In This Section
Dr. Hakonarson is director of the Center for Applied Genomics and professor of Pediatrics at the Perelman School of Medicine, University of Pennsylvania. He leads a $40 million commitment from Children’s Hospital of Philadelphia to genomically characterize approximately 100,000 children, an initiative that has gained nationwide attention in the Wall Street Journal, New York Times, Time Magazine, Nature, and Science.
Dr. Hakonarson is the founding director of the Center for Applied Genomics (CAG). With an extensive track record in genomics and translational medicine, and more than 750 peer-reviewed published manuscripts, including over 50 in Nature and Nature Genetics combined (H-index 134; citations >82,600), Dr. Hakonarson has served as principal investigator on several significant NIH awards. Under Dr. Hakonarson’s direction, CAG leads or is a principal investigator of numerous consortium efforts, including TOPMed, KidsFirst, eMERGE, EGG, IIBDGC, AGP, EAGLE, and PGC-ADHD. CAG has received more than $200 million in sponsored research funding.
Prior to founding CAG, Dr. Hakonarson co-created the Icelandic biobank at deCODE genetics, serving as Head of Inflammatory and Pharmacogenomics Research and Vice President of Clinical Sciences at deCODE, and as Chief Scientific Officer for its subsidiary, enCODE.
Dr. Hakonarson has built the CAG’s research strategy on the foundation of the multi-phase study, A Study of the Genetic Causes of Complex Pediatric Disorders. The study has established broad consent to recruit pediatric patients and their families to participate in genomics research coupled with longitudinal data-collection based on electronic health records and surveys. To date, it has recruited more than 100,000 children and 30,000 parents from CHOP and gathered an additional 450,000 samples through multiple collaborations.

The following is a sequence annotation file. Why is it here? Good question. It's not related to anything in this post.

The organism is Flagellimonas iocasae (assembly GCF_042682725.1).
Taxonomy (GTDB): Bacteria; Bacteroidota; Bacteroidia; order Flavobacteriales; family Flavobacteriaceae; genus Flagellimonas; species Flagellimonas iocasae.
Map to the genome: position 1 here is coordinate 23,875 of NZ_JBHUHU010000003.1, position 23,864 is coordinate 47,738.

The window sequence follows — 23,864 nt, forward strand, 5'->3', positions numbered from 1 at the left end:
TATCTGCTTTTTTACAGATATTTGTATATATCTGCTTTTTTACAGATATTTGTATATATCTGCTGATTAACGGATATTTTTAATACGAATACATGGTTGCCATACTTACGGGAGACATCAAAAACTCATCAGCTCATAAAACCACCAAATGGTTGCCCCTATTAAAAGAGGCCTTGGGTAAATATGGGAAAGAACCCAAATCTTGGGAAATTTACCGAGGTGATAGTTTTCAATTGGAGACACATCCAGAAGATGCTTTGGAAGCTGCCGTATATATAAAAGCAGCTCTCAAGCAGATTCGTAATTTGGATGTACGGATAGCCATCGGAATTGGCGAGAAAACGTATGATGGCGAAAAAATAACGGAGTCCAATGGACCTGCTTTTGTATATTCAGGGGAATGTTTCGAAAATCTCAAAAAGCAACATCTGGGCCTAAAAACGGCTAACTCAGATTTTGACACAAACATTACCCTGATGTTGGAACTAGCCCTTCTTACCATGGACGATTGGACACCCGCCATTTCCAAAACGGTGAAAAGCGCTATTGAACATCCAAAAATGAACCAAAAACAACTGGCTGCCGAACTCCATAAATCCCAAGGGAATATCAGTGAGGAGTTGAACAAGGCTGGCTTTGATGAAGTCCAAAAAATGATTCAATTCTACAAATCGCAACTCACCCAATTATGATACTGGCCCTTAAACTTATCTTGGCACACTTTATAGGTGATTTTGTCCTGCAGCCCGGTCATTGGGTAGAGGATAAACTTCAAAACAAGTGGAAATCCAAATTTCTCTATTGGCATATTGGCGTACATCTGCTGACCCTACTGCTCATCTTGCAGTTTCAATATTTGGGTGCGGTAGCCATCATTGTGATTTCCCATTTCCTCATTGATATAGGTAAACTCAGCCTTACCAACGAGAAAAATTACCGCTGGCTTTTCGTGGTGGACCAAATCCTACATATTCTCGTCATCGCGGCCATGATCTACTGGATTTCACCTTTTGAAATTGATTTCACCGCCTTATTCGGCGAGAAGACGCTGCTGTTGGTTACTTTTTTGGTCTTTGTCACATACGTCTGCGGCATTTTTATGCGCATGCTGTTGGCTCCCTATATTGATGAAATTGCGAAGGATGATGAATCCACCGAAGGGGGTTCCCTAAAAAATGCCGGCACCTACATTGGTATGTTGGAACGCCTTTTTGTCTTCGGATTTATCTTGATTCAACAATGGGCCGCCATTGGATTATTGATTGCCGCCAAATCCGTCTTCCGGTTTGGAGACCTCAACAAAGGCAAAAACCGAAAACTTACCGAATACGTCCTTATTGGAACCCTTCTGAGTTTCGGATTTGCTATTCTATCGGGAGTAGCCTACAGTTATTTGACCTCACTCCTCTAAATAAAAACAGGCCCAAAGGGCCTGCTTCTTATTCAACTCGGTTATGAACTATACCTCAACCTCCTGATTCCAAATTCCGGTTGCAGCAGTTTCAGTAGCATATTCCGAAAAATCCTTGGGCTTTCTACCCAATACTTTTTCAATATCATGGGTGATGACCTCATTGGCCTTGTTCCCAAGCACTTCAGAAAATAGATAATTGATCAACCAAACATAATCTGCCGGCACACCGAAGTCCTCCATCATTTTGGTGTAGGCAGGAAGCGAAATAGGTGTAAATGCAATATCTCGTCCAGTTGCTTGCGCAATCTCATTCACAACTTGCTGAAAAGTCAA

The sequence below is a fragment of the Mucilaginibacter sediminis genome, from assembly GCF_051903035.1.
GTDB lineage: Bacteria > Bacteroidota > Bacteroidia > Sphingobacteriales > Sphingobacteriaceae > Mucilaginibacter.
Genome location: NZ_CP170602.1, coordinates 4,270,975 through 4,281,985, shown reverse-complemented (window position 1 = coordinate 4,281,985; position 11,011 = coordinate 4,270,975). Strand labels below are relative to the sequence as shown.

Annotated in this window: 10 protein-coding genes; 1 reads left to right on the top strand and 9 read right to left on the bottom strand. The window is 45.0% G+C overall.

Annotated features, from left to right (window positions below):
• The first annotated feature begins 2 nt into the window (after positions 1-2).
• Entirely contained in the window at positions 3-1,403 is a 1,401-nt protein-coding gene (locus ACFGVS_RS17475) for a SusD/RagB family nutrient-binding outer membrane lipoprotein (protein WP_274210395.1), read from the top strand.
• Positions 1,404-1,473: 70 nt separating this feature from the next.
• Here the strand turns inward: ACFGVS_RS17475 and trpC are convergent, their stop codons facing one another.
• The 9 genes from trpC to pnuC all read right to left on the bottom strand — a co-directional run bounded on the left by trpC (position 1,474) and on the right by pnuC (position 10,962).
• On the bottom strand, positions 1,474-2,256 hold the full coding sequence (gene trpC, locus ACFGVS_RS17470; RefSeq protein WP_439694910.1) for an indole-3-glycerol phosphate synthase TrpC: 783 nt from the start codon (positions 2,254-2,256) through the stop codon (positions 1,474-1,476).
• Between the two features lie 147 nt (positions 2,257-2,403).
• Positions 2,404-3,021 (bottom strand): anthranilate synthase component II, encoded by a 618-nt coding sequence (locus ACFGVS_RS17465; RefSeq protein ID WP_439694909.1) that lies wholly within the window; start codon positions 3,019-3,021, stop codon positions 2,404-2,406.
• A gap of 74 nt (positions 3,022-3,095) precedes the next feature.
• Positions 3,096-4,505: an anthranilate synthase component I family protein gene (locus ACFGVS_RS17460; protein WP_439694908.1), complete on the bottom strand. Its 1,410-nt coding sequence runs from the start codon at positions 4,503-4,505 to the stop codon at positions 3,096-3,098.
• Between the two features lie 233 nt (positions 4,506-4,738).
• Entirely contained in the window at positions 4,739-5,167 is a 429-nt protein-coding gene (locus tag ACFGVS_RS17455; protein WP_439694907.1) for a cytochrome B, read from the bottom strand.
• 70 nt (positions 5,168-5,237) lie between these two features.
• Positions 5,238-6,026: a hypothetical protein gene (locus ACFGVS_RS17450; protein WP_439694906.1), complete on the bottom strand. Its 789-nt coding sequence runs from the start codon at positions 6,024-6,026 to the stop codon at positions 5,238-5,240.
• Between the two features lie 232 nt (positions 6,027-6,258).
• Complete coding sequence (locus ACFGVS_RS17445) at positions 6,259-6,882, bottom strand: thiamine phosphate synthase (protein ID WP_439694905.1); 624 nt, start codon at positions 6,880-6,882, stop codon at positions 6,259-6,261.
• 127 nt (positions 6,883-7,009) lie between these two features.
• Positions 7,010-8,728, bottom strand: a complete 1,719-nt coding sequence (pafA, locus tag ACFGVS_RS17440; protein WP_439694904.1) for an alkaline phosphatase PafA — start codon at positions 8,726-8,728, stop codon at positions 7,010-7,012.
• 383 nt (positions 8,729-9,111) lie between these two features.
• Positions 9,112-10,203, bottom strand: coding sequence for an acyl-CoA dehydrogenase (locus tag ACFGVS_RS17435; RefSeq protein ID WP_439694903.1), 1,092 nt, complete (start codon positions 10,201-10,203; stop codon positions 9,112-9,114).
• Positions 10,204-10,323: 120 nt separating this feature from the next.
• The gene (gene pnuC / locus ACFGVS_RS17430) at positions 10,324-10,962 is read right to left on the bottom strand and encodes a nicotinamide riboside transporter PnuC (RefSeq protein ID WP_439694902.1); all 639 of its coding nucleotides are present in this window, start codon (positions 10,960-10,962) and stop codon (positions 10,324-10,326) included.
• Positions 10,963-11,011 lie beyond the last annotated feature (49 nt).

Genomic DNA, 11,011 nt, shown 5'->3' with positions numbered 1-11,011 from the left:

Notable career achievements include:
- Founded CAG Biobank in 2006, which has become one of the world’s largest and most diverse pediatric biorepositories, hosting 600,000 samples, including more than 130,000 CHOP patients and family members.
- Senior-authored CAG’s autism gene discovery project, reported in Nature in 2009 and subsequently included among Time magazine’s Top 10 medical breakthroughs of that year.
- Launched CAG’s Rare Disease sequencing program in 2015, which has since revealed more than 200 rare disorders.
- Based on several high-profile translational studies, founded NeuroFix in 2014, which included the compound Fasoracetam (NFC-1), an activator of metabotropic glutamate receptors (mGluR). NeuroFix was subsequently acquired by Aevi Genomics, and Fasoracetam has advanced into clinical trials for several neuropsychiatric conditions, including ADHD and autism.
Education and Training
MD, University of Iceland, Reykjavik (1986)
PhD, University of Iceland, Reykjavik (Molecular Biology), 2002
Titles and Academic Titles
Director, Center for Applied Genomics
Endowed Chair in Genomics Research
Professor of Pediatrics
Icelandic Medical Association in the United States, President, 1992 -1998; Board Member, 1998 –
Frontiers in Bioscience, Editorial Board Member, 2000 –
Discovery Medicine, Editorial Board Member, 2010 –
Human Genetics and Genomics, Editor in Chief on 300 chapter publication in journal, 2018
Outstanding Third Year Resident Award for Teaching and Role Model, University of Connecticut, 1992
The James Kangos Memorial Teaching Award for “Excellence in Patient Care by a Pediatric Resident,” Hartford Hospital, University of Connecticut, 1992
Parker B. Francis Science Award, Parker B. Francis Foundation, 1995
Excellence in Science Award for Pediatric Research, University of Iceland, 2002
The 2009 Scripps Genomics Medicine Award: Pioneering Discoveries in Pediatric Genomics, Scripps Research Institute, 2009
Inaugural Mentor Award at CHOP, 2016
Children’s Hospital of Philadelphia Endowed Chair in Genomics Research, 2017
Dr. Hakonarson is a keen cyclist, skier, rider, angler, guitarist, and former Icelandic underage soccer player.